By the time you, the loyal Prefix reader, end up perusing this review, you’ve likely been exposed to months of bitching and moaning about how Ben Gibbard and company “sold out” when they left Barsuk for Atlantic’s greener pastures. You’ve likely heard how Plans is going to be “soft” or “mainstream,” which is indie-speak for bad. Fuck all that. First, Death Cab was never “hard,” and there’s nothing wrong with earning a decent living doing something you love. Don’t write off Death Cab’s follow-up to the fantastic Transatlanticism (2003) just because it’s been put out by a major label. There are plenty of more valid reasons the album’s probably not worth your time.
Give Gibbard credit: He’s not afraid to tell it like it is. On “Brothers on a Hotel Bed” he sings “You may tire of me/ ‘Cause I’m not who I used to be.” This sentiment perfectly sums up the way a Death Cab fan might feel after giving Plans a few spins. Although the band hasn’t really strayed from its cutesy indie-pop formula, the qualities that made Death Cab stand out aren’t present this time around. The problems begin with Gibbard. Normally dependable to come through with clever, imaginative wordplay, he often embraces tired clichés on this album. He just comes off lazy. “I don’t recall a single care/ Just greenery and humid air?” Or worse, “I once knew a girl in the years of my youth/ With eyes like the summer of beauty and truth?” Come on, Ben. Not even a Seth Cohen seal of approval is going to stop the emo kids from rolling their eyes at that one.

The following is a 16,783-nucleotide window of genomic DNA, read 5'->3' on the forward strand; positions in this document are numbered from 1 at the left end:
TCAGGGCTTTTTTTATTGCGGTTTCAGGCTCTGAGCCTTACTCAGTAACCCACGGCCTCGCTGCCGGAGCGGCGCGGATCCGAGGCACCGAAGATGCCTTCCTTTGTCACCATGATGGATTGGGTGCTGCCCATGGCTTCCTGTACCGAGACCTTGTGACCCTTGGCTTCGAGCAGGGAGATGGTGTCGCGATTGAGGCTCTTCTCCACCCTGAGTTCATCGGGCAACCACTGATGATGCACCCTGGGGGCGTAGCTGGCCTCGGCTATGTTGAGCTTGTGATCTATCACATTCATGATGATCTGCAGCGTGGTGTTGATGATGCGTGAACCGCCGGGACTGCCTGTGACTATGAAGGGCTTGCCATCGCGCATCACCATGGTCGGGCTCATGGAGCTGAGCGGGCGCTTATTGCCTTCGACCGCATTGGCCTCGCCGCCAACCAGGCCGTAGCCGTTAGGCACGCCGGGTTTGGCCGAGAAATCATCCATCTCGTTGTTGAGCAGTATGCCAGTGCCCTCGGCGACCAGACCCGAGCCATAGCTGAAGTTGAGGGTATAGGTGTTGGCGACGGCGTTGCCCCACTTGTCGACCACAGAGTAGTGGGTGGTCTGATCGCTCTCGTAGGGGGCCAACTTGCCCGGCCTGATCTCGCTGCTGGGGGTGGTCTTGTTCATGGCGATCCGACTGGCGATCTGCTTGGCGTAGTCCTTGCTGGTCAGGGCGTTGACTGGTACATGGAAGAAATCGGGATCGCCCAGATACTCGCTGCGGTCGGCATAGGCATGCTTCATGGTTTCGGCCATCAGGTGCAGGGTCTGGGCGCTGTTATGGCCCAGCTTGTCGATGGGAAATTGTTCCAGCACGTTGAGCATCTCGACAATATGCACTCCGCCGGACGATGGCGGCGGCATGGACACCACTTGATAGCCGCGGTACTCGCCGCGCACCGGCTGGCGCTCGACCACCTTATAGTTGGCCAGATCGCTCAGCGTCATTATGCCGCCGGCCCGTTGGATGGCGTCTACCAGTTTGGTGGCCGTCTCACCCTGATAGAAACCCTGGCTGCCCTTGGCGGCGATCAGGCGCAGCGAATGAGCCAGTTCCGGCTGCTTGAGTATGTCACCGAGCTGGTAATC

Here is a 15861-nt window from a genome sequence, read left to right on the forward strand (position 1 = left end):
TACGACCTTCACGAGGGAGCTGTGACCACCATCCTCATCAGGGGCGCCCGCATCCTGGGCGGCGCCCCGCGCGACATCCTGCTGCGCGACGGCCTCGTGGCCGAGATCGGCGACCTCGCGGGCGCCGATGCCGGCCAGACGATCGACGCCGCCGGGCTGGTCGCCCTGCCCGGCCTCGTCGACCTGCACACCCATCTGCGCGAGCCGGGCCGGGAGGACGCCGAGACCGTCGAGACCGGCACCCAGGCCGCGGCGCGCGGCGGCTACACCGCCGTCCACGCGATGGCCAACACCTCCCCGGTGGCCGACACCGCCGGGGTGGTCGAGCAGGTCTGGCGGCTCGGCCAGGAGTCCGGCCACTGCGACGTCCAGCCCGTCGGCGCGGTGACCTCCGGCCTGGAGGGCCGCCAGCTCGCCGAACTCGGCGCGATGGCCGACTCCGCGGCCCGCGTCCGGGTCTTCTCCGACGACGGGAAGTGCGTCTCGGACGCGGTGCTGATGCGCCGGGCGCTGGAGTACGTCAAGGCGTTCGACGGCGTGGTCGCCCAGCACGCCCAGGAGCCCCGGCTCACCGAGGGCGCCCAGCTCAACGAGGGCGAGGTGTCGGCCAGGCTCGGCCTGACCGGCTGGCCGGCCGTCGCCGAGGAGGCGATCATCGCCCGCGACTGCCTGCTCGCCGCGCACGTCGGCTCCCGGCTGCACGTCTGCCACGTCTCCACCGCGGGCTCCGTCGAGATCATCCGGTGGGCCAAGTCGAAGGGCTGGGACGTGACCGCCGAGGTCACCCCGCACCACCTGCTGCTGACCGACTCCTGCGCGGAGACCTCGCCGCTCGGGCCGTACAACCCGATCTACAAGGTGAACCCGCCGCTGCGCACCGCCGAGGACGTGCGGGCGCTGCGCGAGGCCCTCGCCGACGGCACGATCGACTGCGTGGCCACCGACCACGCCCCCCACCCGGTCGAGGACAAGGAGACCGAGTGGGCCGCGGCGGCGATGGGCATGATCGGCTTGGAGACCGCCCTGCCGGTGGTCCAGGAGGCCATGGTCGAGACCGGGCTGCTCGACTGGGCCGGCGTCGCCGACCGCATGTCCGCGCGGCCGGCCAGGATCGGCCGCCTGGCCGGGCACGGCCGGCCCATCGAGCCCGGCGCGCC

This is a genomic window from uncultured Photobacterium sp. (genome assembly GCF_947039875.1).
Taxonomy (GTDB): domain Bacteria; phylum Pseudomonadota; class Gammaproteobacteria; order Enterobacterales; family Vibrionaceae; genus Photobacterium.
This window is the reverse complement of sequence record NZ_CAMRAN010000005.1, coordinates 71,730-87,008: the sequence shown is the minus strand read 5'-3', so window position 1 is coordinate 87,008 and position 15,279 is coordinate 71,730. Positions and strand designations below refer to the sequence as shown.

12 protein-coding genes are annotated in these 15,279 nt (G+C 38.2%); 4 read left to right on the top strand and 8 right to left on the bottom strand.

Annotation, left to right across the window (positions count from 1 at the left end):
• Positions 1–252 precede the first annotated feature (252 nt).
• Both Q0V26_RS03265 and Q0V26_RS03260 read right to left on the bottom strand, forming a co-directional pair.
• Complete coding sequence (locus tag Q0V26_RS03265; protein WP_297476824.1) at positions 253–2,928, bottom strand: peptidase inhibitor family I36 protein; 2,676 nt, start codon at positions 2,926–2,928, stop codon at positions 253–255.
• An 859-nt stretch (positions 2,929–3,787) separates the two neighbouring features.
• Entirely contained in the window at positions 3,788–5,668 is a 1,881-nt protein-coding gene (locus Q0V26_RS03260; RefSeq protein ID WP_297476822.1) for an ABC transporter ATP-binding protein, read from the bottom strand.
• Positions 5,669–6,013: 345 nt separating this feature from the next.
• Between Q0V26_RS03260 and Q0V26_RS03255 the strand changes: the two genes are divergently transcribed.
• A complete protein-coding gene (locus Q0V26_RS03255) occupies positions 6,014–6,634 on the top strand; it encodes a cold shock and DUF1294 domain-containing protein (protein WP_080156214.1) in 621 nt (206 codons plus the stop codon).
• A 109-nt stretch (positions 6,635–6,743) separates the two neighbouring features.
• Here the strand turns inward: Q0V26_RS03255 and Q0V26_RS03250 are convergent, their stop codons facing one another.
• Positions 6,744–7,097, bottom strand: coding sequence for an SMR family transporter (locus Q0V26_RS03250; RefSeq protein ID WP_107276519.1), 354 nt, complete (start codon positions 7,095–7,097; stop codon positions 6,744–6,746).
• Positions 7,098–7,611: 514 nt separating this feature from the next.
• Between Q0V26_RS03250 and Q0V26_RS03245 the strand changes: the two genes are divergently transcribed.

If that weren’t enough, many of the songs’ arrangements are dull or just plain ill-conceived. Simplistic tracks such as “Soul Meets Body,” “I Will Follow You Into the Dark” or “Crooked Teeth” have a certain charm and can be forgiven. “What Sarah Said,” however, is unsalvageable. Held up by a quickly grating piano hook, this six-and-a-half-minute ballad keeps hinting at finally exploding into a rousing anthem in the vein of Transatlanticism’s title track. Instead, the song peters out with an extended outro of that damned piano hook, denying you of any payoff.
The album isn’t a total wash. “Marching Bands of Manhattan” and “Your Heart Is an Empty Room” hint at what the band is capable of. Still, most of Plans shows that the band members have forgotten what got them to the level they’ve reached in the first place.